Performance

To start our testing I jumped right into things by putting the FURY Beast DDR4 RGB Special Edition kit up against other DDR4 kits we have tested in the past. I did this with AIDA64’s memory tests to check out read, write, copy, and latency performance. The kit is available in both 3200 MHz and 3600 Mhz kits and we have the faster 3600 MHz kit but in the past, we have tested a few other higher-clocked kits and it shows. The FURY Beast DDR4 RGB Special Edition kit didn’t do too back though, especially with its write speed numbers which outperformed all but the fastest kits. In the latency test however the CAS latency of our kit which is 18 struggled, Kingston does offer kits with a CAS latency of 16 and 17 as well.

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I did also test the kit with Passmark Performance Test’s memory mark and I was surprised that the FURY Beast DDR4 RGB Special Edition kit beat some of the faster kits. This is most likely also due to improvements in AMD's memory handling over the years and also because the 3600 MHz clock speed works well with Ryzen’s infinity fabric.

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After finishing my performance testing I did put the FURY Beast kit under load using the AIDA64 stress test and got a few thermal images to see how they handled some heat. Overall though they didn’t get too hot with the hottest area being just 31.6c and that was the area closest to the VRMs around the CPU. That said the temps were consistent for the most part. They were a little warmer at the top but the heatspreaders while mostly an aesthetic part of the memory did spread the heat out and there aren’t any hotspots on the memory.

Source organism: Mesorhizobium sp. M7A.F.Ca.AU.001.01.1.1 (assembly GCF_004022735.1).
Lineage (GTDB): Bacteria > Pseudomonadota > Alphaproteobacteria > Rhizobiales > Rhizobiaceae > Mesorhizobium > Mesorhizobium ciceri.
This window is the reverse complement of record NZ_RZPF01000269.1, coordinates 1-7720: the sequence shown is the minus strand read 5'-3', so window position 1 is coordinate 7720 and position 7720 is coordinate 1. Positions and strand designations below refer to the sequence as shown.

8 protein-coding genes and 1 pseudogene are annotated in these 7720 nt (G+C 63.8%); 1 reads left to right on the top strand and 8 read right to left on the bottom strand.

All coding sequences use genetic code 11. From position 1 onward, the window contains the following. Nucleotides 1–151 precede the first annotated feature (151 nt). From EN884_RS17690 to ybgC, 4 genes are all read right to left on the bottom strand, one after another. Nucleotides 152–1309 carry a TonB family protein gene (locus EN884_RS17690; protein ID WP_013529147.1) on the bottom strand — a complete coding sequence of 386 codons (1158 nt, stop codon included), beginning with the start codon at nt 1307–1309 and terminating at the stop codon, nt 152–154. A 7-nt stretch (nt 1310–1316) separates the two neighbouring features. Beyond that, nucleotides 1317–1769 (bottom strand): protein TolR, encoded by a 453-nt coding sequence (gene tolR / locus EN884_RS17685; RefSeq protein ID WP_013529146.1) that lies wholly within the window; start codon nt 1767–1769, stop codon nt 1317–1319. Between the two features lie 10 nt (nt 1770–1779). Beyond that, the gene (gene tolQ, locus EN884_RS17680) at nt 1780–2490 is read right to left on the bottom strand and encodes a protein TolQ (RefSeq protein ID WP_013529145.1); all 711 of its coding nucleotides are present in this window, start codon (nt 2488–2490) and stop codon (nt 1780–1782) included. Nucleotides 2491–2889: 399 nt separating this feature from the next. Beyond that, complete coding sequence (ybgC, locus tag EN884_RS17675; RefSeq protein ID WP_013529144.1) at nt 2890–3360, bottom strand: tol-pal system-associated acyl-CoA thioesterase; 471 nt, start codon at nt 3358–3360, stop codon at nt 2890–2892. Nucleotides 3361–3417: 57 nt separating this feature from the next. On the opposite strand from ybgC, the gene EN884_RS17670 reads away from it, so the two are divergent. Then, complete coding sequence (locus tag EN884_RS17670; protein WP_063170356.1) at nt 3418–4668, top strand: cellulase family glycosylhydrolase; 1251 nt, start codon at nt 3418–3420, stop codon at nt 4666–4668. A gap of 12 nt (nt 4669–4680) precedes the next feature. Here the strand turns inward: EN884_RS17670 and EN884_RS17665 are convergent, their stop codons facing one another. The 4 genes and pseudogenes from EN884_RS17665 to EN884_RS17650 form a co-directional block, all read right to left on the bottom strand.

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With the top edge of the ram being one of the most visible parts of your computer it isn’t a surprise that RGB memory has become popular. Crucial and later Corsair both did lighting on their memory long before the RGB craze took off. The FURY Beast DDR4 RGB Special Edition has the wave-shaped diffusers that run the length of the top of each stick and it does a great job of taking away any hot spots from any of the individual LEDs. By default, the kit rotates through its colors but Kingston does have their own software or you can use any of the most popular motherboards' RGB software and control things.

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